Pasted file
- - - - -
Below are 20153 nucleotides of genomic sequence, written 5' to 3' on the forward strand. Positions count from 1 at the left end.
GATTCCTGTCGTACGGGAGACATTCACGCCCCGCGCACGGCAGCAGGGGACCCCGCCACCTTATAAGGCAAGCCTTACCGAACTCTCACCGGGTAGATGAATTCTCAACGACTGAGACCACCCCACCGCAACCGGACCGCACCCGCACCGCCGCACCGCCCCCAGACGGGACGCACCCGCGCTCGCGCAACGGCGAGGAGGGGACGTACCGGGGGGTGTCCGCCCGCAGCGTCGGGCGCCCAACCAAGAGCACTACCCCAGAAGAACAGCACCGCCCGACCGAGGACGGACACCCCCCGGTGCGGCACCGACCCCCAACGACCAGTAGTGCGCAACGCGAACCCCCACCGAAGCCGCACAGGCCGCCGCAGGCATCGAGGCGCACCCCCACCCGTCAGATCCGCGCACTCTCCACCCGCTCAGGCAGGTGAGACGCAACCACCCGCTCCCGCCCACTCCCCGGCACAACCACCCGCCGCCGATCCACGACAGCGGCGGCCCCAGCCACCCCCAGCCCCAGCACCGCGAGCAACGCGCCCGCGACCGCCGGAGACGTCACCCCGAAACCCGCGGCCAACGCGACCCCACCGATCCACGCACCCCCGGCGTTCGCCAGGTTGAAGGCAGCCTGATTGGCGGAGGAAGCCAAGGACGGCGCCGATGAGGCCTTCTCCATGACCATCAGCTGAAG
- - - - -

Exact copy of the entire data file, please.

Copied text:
Below are 20153 nucleotides of genomic sequence, written 5' to 3' on the forward strand. Positions count from 1 at the left end.
GATTCCTGTCGTACGGGAGACATTCACGCCCCGCGCACGGCAGCAGGGGACCCCGCCACCTTATAAGGCAAGCCTTACCGAACTCTCACCGGGTAGATGAATTCTCAACGACTGAGACCACCCCACCGCAACCGGACCGCACCCGCACCGCCGCACCGCCCCCAGACGGGACGCACCCGCGCTCGCGCAACGGCGAGGAGGGGACGTACCGGGGGGTGTCCGCCCGCAGCGTCGGGCGCCCAACCAAGAGCACTACCCCAGAAGAACAGCACCGCCCGACCGAGGACGGACACCCCCCGGTGCGGCACCGACCCCCAACGACCAGTAGTGCGCAACGCGAACCCCCACCGAAGCCGCACAGGCCGCCGCAGGCATCGAGGCGCACCCCCACCCGTCAGATCCGCGCACTCTCCACCCGCTCAGGCAGGTGAGACGCAACCACCCGCTCCCGCCCACTCCCCGGCACAACCACCCGCCGCCGATCCACGACAGCGGCGGCCCCAGCCACCCCCAGCCCCAGCACCGCGAGCAACGCGCCCGCGACCGCCGGAGACGTCACCCCGAAACCCGCGGCCAACGCGACCCCACCGATCCACGCACCCCCGGCGTTCGCCAGGTTGAAGGCAGCCTGATTGGCGGAGGAAGCCAAGGACGGCGCCGATGAGGCCTTCTCCATGACCATCAGCTGAAG